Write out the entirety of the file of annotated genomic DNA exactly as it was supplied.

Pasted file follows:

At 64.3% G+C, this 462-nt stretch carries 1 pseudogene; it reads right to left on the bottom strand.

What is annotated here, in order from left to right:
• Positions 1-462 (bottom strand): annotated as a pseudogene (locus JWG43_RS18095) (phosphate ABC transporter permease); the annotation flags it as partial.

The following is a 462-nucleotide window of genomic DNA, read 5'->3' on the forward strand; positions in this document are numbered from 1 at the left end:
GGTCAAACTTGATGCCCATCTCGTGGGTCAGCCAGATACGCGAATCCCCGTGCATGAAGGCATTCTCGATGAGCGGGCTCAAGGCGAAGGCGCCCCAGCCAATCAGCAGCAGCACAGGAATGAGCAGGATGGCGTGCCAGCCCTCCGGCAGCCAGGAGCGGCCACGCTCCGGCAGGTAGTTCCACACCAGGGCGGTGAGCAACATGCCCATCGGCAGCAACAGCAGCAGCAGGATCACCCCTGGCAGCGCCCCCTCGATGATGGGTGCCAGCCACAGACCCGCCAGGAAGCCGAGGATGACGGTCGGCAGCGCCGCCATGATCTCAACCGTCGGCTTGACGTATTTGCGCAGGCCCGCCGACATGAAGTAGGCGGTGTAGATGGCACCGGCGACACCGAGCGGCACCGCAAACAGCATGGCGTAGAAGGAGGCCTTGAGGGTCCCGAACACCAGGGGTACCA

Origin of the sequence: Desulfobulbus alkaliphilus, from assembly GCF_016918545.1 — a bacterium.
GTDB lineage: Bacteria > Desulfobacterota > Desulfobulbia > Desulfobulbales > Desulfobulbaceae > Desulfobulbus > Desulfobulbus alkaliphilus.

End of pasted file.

At 64.3% G+C, this 462-nt stretch carries 1 pseudogene; it reads right to left on the bottom strand.

What is annotated here, in order from left to right:
• Positions 1-462 (bottom strand): annotated as a pseudogene (locus JWG43_RS18095) (phosphate ABC transporter permease); the annotation flags it as partial.

The following is a 462-nucleotide window of genomic DNA, read 5'->3' on the forward strand; positions in this document are numbered from 1 at the left end:
GGTCAAACTTGATGCCCATCTCGTGGGTCAGCCAGATACGCGAATCCCCGTGCATGAAGGCATTCTCGATGAGCGGGCTCAAGGCGAAGGCGCCCCAGCCAATCAGCAGCAGCACAGGAATGAGCAGGATGGCGTGCCAGCCCTCCGGCAGCCAGGAGCGGCCACGCTCCGGCAGGTAGTTCCACACCAGGGCGGTGAGCAACATGCCCATCGGCAGCAACAGCAGCAGCAGGATCACCCCTGGCAGCGCCCCCTCGATGATGGGTGCCAGCCACAGACCCGCCAGGAAGCCGAGGATGACGGTCGGCAGCGCCGCCATGATCTCAACCGTCGGCTTGACGTATTTGCGCAGGCCCGCCGACATGAAGTAGGCGGTGTAGATGGCACCGGCGACACCGAGCGGCACCGCAAACAGCATGGCGTAGAAGGAGGCCTTGAGGGTCCCGAACACCAGGGGTACCA

Origin of the sequence: Desulfobulbus alkaliphilus, from assembly GCF_016918545.1 — a bacterium.
GTDB lineage: Bacteria > Desulfobacterota > Desulfobulbia > Desulfobulbales > Desulfobulbaceae > Desulfobulbus > Desulfobulbus alkaliphilus.